A stent sample was prepared in the following manner from a stent main body in cylindrical shape, 1.8 mm in outside diameter and 30 mm long (as shown in FIG. 1), which is made of SUS316L. This stent main body was sprayed with a 20 wt % solution of simvastatin (SV for short) (which is an antihyperlipidemic) dissolved in tetrahydrofuran (THF for short), by using a hand spray (HP-C made by Iwata). It was confirmed that the stent main body was coated with about 500 μg of SV after THF had been dried off. Thus there was formed a biologically/physiologically active substance layer, about 3 μm thick on average. The coated stent main body was sprayed with a 10 wt % solution of a 7:3 mixture of polylactic acid (M.W.=30,000) (PLLA 30000 for short) and polyethylene glycol (M.W.=20,000, NacalaiTesque) (PEG 20000 for short) dissolved in dichloromethane (DCM for short), by using the same hand spray as mentioned above. Spraying was followed by drying in a vacuum to completely evaporate dichloromethane. It was confirmed that the biologically/physiologically active substance layer was completely covered with the polymer layer. Incidentally, the amount of the polymer coating on the stent was 1 mg, and the thickness of the polymer layer was 50 μm on average.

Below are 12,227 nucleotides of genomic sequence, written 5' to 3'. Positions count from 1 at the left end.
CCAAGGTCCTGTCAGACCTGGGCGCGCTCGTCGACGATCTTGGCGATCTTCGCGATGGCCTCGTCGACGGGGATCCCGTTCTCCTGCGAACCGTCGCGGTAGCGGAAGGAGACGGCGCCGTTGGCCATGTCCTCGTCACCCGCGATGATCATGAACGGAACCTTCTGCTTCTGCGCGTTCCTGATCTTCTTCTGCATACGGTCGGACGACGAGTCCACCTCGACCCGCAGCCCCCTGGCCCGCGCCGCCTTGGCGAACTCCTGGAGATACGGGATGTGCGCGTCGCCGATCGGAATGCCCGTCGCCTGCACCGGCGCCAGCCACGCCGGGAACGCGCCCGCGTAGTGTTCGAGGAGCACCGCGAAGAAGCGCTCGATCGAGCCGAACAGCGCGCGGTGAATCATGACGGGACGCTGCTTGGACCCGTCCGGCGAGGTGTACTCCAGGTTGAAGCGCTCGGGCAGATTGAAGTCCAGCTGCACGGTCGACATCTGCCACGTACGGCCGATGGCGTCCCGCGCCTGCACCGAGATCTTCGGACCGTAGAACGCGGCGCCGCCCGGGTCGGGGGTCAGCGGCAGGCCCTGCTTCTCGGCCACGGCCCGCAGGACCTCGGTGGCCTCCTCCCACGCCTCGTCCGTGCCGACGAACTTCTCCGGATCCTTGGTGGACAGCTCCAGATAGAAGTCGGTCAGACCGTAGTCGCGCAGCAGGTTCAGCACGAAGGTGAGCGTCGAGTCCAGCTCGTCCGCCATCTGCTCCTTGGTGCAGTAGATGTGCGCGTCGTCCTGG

• [0086]
    The thus obtained stent sample was measured (in the same way as in Example 1) for the rate at which the biologically/physiologically active substance (SV) releases itself. The results are shown in FIG. 6.
  • [0087]